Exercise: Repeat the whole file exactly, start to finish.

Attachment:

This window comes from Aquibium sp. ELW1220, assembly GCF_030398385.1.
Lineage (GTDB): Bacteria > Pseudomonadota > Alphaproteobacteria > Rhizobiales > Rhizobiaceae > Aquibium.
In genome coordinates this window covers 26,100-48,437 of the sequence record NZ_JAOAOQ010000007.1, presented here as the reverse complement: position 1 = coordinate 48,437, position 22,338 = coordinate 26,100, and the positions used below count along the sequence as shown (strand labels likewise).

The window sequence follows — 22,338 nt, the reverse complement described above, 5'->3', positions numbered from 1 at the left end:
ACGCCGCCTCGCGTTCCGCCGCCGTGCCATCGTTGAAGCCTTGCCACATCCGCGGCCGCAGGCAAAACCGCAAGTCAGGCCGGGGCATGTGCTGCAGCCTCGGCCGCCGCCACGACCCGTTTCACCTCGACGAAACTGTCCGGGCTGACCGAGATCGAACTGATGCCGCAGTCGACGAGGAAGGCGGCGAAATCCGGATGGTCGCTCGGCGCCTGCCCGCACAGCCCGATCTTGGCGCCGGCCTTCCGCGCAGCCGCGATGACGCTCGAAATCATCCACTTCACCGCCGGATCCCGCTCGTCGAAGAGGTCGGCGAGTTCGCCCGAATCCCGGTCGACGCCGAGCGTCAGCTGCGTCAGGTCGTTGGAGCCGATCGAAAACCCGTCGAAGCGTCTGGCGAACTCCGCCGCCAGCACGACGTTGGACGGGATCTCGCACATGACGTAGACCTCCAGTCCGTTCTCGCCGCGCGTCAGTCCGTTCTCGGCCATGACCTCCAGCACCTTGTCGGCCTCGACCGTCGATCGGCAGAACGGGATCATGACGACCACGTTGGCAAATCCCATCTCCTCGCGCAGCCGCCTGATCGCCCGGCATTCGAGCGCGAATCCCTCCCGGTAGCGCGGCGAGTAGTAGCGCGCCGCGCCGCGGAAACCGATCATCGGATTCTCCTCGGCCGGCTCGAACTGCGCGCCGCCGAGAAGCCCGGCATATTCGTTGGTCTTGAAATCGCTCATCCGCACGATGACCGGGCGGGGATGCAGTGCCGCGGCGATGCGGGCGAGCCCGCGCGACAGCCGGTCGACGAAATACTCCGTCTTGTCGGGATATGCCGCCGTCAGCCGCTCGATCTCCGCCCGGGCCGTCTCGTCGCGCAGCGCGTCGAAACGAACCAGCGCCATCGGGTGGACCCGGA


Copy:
This window comes from Aquibium sp. ELW1220, assembly GCF_030398385.1.
Lineage (GTDB): Bacteria > Pseudomonadota > Alphaproteobacteria > Rhizobiales > Rhizobiaceae > Aquibium.
In genome coordinates this window covers 26,100-48,437 of the sequence record NZ_JAOAOQ010000007.1, presented here as the reverse complement: position 1 = coordinate 48,437, position 22,338 = coordinate 26,100, and the positions used below count along the sequence as shown (strand labels likewise).

The window sequence follows — 22,338 nt, the reverse complement described above, 5'->3', positions numbered from 1 at the left end:
ACGCCGCCTCGCGTTCCGCCGCCGTGCCATCGTTGAAGCCTTGCCACATCCGCGGCCGCAGGCAAAACCGCAAGTCAGGCCGGGGCATGTGCTGCAGCCTCGGCCGCCGCCACGACCCGTTTCACCTCGACGAAACTGTCCGGGCTGACCGAGATCGAACTGATGCCGCAGTCGACGAGGAAGGCGGCGAAATCCGGATGGTCGCTCGGCGCCTGCCCGCACAGCCCGATCTTGGCGCCGGCCTTCCGCGCAGCCGCGATGACGCTCGAAATCATCCACTTCACCGCCGGATCCCGCTCGTCGAAGAGGTCGGCGAGTTCGCCCGAATCCCGGTCGACGCCGAGCGTCAGCTGCGTCAGGTCGTTGGAGCCGATCGAAAACCCGTCGAAGCGTCTGGCGAACTCCGCCGCCAGCACGACGTTGGACGGGATCTCGCACATGACGTAGACCTCCAGTCCGTTCTCGCCGCGCGTCAGTCCGTTCTCGGCCATGACCTCCAGCACCTTGTCGGCCTCGACCGTCGATCGGCAGAACGGGATCATGACGACCACGTTGGCAAATCCCATCTCCTCGCGCAGCCGCCTGATCGCCCGGCATTCGAGCGCGAATCCCTCCCGGTAGCGCGGCGAGTAGTAGCGCGCCGCGCCGCGGAAACCGATCATCGGATTCTCCTCGGCCGGCTCGAACTGCGCGCCGCCGAGAAGCCCGGCATATTCGTTGGTCTTGAAATCGCTCATCCGCACGATGACCGGGCGGGGATGCAGTGCCGCGGCGATGCGGGCGAGCCCGCGCGACAGCCGGTCGACGAAATACTCCGTCTTGTCGGGATATGCCGCCGTCAGCCGCTCGATCTCCGCCCGGGCCGTCTCGTCGCGCAGCGCGTCGAAACGAACCAGCGCCATCGGGTGGACCCGGA